Why People Open Emails

Why People Open Emails Though email is a product of the modern digital age, it’s almost old-fashioned compared to social media. And yet, email looks like it will stick around for a long time. According to the Q4 2016 Email Benchmark Report by global information services group Experian, 56% of total email opens happened on smartphones or tablets in Q4 2016. This illustrates the fact that email has made the transition from desktop to mobile use.

The same report also states that quarter-to-quarter revenue per email increased from 6 cents in Q3 2016 to 8 cents in Q4 2016. It doesn’t sound like a lot, but considering emails can be sent out to a whole subscriber list with only one click, a jump in revenue is a per subscriber stat.

For entrepreneurs, this is an opportunity you can’t miss. When you have a subscriber list, you have the ability to reach out to people quickly and easily via email. And if you do it right, your messages will be read.

But what makes people open emails? Several factors are influential here:

Timing

Emails are likely to be read within the first hour of being delivered. In the following hours, the chances are lower. After 24 hours, the odds are no longer in your favor

The day you choose to send an email has a direct impact. If you want to have a higher success rate, pick Tuesdays or Saturdays. Tuesday has an average open rate of 18%, the highest among all weekdays. But among all days of the week, Saturday has the highest open rate at 18.3%. Evenings after 8 pm fare the best, followed by afternoons from 4 pm to 8 pm.

Reputation

Who you are and what your business does plays a key role in your emails getting opened and read. So building an image as a trusted authority in your niche is critical. If your previous emails didn’t offer much, or if your website and social media pages lack substance, people will think your emails follow suit. It takes a while to establish a good reputation, but it’s well worth the effort.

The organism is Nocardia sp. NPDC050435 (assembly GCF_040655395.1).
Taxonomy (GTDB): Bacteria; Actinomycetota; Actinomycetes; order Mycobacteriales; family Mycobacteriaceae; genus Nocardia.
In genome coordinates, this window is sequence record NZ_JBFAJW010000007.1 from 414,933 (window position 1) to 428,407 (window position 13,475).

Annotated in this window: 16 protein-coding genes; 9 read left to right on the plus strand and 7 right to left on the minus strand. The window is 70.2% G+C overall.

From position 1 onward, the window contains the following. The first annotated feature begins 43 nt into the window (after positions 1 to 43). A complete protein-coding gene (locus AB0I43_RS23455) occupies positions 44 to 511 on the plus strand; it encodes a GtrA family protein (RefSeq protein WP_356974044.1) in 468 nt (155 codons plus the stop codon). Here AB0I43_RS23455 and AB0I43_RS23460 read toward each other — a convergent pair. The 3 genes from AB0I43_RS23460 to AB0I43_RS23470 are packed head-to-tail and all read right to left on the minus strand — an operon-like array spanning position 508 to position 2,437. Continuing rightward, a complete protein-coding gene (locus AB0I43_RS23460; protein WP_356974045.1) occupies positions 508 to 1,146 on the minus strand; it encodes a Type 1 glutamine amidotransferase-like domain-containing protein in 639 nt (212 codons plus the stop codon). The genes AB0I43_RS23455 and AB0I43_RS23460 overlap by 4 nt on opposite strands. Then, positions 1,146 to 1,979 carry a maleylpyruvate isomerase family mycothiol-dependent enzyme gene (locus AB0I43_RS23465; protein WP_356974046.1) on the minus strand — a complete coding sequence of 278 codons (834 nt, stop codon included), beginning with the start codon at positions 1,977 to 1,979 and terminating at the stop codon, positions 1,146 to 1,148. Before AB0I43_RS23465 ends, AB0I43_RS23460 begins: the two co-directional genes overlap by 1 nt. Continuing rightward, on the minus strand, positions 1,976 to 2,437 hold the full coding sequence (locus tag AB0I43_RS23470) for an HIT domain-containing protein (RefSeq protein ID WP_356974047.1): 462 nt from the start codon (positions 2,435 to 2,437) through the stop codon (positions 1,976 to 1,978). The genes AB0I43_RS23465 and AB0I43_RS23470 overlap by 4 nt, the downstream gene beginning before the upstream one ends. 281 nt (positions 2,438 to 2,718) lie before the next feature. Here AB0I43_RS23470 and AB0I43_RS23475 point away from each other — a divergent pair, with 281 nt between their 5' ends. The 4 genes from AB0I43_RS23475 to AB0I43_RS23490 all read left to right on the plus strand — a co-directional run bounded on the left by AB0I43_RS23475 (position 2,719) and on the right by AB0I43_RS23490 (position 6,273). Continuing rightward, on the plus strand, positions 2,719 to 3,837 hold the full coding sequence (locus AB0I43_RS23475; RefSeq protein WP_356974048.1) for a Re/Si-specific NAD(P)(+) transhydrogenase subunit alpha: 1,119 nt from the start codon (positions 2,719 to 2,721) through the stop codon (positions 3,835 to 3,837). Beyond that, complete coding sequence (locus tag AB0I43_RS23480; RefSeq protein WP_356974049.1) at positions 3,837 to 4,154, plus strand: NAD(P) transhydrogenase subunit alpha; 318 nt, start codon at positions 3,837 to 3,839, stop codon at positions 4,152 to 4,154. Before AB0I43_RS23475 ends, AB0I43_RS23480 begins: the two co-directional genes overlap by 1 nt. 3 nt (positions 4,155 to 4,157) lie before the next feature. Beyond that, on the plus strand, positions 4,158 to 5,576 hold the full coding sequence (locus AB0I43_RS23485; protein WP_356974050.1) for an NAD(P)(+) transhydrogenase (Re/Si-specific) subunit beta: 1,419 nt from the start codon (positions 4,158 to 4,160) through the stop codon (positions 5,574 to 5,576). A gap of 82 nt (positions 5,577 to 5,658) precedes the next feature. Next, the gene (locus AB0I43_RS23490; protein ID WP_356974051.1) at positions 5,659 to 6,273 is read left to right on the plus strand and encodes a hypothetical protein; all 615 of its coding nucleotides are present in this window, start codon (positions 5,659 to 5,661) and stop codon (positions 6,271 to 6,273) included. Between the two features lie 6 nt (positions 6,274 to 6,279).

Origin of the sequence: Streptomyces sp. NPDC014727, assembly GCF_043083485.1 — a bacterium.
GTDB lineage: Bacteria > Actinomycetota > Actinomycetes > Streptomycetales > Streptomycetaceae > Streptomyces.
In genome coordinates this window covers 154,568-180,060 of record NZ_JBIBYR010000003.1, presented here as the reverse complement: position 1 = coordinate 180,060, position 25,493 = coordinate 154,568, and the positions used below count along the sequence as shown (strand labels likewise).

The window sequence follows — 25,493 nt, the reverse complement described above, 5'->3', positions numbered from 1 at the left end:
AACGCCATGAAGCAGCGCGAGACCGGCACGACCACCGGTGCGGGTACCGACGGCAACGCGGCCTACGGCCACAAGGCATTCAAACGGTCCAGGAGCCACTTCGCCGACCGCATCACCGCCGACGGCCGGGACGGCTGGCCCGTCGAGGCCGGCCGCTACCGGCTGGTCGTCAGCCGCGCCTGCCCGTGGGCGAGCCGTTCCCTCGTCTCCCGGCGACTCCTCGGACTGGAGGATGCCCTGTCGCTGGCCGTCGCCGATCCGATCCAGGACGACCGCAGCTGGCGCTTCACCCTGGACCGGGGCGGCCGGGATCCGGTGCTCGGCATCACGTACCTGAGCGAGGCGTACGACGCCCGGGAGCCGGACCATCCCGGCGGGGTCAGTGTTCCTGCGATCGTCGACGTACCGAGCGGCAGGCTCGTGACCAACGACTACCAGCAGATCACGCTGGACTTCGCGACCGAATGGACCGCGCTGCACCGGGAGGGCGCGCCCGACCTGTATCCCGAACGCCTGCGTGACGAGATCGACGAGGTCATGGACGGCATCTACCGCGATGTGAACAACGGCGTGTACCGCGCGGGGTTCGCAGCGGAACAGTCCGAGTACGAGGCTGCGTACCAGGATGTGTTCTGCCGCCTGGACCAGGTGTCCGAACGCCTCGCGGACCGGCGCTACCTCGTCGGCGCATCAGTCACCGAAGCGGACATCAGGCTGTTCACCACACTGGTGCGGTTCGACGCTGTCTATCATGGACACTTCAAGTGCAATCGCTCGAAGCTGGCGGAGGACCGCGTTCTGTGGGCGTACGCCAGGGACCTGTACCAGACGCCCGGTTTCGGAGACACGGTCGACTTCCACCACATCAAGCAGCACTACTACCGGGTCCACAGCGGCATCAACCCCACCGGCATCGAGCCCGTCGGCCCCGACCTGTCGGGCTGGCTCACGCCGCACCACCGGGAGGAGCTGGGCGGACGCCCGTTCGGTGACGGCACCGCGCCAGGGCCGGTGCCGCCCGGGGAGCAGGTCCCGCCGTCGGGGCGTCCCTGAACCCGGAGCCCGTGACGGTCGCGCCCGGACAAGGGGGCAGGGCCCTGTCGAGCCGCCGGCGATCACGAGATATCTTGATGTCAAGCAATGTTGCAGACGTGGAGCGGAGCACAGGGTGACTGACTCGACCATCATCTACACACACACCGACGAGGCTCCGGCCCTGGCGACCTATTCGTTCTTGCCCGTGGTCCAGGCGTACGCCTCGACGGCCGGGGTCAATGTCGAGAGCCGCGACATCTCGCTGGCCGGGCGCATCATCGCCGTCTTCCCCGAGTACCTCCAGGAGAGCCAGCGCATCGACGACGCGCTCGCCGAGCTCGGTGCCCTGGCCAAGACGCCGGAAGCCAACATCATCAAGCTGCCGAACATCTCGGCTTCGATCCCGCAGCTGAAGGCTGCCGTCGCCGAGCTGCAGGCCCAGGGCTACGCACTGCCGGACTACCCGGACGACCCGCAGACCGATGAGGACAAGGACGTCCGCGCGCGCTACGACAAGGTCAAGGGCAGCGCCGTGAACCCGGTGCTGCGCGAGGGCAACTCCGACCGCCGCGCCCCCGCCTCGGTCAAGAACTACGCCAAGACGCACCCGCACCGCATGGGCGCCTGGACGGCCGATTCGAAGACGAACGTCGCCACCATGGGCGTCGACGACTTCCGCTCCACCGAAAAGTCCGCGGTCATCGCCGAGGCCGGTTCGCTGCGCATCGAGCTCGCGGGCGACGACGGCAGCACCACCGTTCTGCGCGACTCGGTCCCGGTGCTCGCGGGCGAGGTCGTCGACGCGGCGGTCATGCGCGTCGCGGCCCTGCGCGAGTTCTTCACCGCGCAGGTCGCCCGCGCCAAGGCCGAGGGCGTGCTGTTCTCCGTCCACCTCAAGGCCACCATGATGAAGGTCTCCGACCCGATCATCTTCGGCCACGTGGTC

After sender name, the subject line, offer, intro paragraph, and expected length (in that order) influence the chances of getting your email read.

Personalization

Let’s say your name is Alex and your email handle is alex101. You receive 2 emails, one with “Alex, here are great deals for you!” or “alex101, here are some great deals for you!” The chances are that you will regard the second email as spam and send it to trash without even a glance. An email handle used as a greeting is a dead giveaway that the email is auto-generated. Most people suspect that emails are auto-generated, but it helps if it doesn’t look like one.

Most online marketers currently want to focus on social media and other forms of digital marketing, but email isn’t going anywhere anytime soon, so step up your email game.